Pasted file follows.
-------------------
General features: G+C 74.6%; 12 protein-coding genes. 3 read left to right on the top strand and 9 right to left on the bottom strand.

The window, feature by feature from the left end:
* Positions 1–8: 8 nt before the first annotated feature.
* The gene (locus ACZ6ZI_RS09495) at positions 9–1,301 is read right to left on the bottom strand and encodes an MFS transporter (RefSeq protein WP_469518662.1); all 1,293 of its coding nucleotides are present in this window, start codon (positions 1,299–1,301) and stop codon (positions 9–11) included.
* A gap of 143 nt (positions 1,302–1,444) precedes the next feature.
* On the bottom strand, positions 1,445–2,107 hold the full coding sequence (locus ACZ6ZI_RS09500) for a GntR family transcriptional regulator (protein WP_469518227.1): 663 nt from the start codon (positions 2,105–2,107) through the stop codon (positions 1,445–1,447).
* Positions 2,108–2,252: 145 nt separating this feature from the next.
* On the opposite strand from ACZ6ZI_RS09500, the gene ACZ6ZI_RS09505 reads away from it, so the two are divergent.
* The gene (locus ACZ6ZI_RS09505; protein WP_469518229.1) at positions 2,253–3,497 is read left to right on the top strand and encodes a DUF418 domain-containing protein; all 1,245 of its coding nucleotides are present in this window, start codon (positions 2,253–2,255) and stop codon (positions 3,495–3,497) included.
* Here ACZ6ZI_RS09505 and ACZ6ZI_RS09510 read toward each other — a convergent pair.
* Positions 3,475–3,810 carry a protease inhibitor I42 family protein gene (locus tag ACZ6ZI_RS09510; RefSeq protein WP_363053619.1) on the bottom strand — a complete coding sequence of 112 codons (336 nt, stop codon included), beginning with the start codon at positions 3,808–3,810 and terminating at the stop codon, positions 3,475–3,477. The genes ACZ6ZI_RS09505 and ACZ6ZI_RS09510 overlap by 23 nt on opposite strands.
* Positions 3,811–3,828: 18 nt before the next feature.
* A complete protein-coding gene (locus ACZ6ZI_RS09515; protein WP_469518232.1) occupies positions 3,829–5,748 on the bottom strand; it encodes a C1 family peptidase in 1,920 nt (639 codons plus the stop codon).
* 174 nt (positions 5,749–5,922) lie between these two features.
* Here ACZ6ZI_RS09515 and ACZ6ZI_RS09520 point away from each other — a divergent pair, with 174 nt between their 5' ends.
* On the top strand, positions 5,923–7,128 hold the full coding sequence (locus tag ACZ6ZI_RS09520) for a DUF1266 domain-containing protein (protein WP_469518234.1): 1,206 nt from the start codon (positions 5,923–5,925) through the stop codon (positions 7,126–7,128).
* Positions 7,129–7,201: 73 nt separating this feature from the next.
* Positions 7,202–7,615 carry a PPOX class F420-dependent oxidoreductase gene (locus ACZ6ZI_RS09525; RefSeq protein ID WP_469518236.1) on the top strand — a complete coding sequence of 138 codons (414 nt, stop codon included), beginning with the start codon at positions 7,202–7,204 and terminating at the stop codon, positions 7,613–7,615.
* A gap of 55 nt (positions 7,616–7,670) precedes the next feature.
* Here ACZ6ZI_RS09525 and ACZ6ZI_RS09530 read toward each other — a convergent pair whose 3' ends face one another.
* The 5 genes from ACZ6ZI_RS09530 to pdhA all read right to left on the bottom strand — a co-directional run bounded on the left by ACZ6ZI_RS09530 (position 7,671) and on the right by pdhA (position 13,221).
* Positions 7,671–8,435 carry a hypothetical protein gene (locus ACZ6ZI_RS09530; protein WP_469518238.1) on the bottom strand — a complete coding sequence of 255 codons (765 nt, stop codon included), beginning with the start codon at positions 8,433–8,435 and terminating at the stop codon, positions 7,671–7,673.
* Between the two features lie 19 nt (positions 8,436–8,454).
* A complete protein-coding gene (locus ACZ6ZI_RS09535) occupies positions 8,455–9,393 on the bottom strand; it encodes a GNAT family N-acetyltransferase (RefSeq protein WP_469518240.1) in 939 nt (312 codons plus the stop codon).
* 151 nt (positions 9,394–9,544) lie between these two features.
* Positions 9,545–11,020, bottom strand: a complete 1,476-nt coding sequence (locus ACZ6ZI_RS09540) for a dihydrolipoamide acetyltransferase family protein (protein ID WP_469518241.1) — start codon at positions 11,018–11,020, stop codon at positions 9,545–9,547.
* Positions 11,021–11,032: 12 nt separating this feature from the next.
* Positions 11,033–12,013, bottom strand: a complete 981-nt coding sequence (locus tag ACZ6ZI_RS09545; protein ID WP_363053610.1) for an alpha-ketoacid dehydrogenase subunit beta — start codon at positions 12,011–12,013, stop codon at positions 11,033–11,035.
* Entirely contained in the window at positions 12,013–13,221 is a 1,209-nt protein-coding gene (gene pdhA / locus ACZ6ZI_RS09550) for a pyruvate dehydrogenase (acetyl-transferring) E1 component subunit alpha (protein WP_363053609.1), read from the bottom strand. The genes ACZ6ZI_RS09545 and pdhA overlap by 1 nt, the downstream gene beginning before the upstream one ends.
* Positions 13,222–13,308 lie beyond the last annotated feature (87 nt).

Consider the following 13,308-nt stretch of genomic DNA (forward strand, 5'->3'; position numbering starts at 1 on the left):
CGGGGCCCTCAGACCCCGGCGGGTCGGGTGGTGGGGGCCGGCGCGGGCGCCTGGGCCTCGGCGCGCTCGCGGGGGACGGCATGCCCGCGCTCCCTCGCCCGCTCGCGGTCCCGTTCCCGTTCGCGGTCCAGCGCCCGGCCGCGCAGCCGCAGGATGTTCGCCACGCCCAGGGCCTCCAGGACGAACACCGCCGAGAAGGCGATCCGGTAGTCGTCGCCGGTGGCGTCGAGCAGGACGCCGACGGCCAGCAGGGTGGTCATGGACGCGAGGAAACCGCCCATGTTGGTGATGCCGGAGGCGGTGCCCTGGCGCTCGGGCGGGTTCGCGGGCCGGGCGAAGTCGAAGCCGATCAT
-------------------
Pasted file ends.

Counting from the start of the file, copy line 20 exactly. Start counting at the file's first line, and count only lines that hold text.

* Here ACZ6ZI_RS09525 and ACZ6ZI_RS09530 read toward each other — a convergent pair whose 3' ends face one another.